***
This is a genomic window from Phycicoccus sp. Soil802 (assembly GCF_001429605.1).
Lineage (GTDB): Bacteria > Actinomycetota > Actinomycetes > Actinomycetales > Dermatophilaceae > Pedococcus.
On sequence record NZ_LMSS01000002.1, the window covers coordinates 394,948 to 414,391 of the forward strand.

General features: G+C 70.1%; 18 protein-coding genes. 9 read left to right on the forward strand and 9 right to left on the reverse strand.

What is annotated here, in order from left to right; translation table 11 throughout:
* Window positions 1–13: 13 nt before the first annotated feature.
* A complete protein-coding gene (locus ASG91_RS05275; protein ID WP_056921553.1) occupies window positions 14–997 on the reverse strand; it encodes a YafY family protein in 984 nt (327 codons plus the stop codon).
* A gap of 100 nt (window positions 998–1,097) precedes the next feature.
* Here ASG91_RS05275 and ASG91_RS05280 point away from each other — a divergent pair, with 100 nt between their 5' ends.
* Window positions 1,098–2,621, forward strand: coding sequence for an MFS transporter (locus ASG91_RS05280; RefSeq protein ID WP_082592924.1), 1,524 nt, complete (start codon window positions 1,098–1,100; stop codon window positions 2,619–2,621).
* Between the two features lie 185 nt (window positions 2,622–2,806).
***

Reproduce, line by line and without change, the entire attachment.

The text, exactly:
This is a genomic window from Phycicoccus sp. Soil802 (assembly GCF_001429605.1).
Lineage (GTDB): Bacteria > Actinomycetota > Actinomycetes > Actinomycetales > Dermatophilaceae > Pedococcus.
On sequence record NZ_LMSS01000002.1, the window covers coordinates 394,948 to 414,391 of the forward strand.

General features: G+C 70.1%; 18 protein-coding genes. 9 read left to right on the forward strand and 9 right to left on the reverse strand.

What is annotated here, in order from left to right; translation table 11 throughout:
* Window positions 1–13: 13 nt before the first annotated feature.
* A complete protein-coding gene (locus ASG91_RS05275; protein ID WP_056921553.1) occupies window positions 14–997 on the reverse strand; it encodes a YafY family protein in 984 nt (327 codons plus the stop codon).
* A gap of 100 nt (window positions 998–1,097) precedes the next feature.
* Here ASG91_RS05275 and ASG91_RS05280 point away from each other — a divergent pair, with 100 nt between their 5' ends.
* Window positions 1,098–2,621, forward strand: coding sequence for an MFS transporter (locus ASG91_RS05280; RefSeq protein ID WP_082592924.1), 1,524 nt, complete (start codon window positions 1,098–1,100; stop codon window positions 2,619–2,621).
* Between the two features lie 185 nt (window positions 2,622–2,806).